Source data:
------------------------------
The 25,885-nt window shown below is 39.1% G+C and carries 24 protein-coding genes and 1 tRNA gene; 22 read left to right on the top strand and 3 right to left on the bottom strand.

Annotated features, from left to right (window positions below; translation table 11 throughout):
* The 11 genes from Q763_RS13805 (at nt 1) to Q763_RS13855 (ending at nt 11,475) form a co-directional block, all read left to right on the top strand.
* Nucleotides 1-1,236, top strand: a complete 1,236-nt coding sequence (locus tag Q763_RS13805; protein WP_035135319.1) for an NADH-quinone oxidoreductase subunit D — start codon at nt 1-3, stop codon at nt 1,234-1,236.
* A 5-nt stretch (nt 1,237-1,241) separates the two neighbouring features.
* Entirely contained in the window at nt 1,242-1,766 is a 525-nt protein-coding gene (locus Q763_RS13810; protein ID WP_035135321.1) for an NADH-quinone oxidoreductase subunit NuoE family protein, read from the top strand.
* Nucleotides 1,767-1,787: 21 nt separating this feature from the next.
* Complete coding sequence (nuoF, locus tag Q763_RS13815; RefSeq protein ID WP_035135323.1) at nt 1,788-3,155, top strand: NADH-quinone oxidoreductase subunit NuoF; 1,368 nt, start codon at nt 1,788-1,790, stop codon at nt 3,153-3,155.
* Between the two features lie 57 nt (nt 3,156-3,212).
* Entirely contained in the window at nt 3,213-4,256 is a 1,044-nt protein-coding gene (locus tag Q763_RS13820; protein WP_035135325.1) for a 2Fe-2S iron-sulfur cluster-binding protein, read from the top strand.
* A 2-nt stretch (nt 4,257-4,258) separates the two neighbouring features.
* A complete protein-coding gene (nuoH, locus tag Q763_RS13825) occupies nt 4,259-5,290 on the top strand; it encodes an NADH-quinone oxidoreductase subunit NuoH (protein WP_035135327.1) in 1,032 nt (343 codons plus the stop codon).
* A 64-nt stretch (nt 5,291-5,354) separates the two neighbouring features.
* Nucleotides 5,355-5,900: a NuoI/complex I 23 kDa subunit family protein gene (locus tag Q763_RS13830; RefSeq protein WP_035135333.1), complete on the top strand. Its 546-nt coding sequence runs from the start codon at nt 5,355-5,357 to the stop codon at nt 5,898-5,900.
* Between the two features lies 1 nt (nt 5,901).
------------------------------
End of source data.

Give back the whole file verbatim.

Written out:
The 25,885-nt window shown below is 39.1% G+C and carries 24 protein-coding genes and 1 tRNA gene; 22 read left to right on the top strand and 3 right to left on the bottom strand.

Annotated features, from left to right (window positions below; translation table 11 throughout):
* The 11 genes from Q763_RS13805 (at nt 1) to Q763_RS13855 (ending at nt 11,475) form a co-directional block, all read left to right on the top strand.
* Nucleotides 1-1,236, top strand: a complete 1,236-nt coding sequence (locus tag Q763_RS13805; protein WP_035135319.1) for an NADH-quinone oxidoreductase subunit D — start codon at nt 1-3, stop codon at nt 1,234-1,236.
* A 5-nt stretch (nt 1,237-1,241) separates the two neighbouring features.
* Entirely contained in the window at nt 1,242-1,766 is a 525-nt protein-coding gene (locus Q763_RS13810; protein ID WP_035135321.1) for an NADH-quinone oxidoreductase subunit NuoE family protein, read from the top strand.
* Nucleotides 1,767-1,787: 21 nt separating this feature from the next.
* Complete coding sequence (nuoF, locus tag Q763_RS13815; RefSeq protein ID WP_035135323.1) at nt 1,788-3,155, top strand: NADH-quinone oxidoreductase subunit NuoF; 1,368 nt, start codon at nt 1,788-1,790, stop codon at nt 3,153-3,155.
* Between the two features lie 57 nt (nt 3,156-3,212).
* Entirely contained in the window at nt 3,213-4,256 is a 1,044-nt protein-coding gene (locus tag Q763_RS13820; protein WP_035135325.1) for a 2Fe-2S iron-sulfur cluster-binding protein, read from the top strand.
* A 2-nt stretch (nt 4,257-4,258) separates the two neighbouring features.
* A complete protein-coding gene (nuoH, locus tag Q763_RS13825) occupies nt 4,259-5,290 on the top strand; it encodes an NADH-quinone oxidoreductase subunit NuoH (protein WP_035135327.1) in 1,032 nt (343 codons plus the stop codon).
* A 64-nt stretch (nt 5,291-5,354) separates the two neighbouring features.
* Nucleotides 5,355-5,900: a NuoI/complex I 23 kDa subunit family protein gene (locus tag Q763_RS13830; RefSeq protein WP_035135333.1), complete on the top strand. Its 546-nt coding sequence runs from the start codon at nt 5,355-5,357 to the stop codon at nt 5,898-5,900.
* Between the two features lies 1 nt (nt 5,901).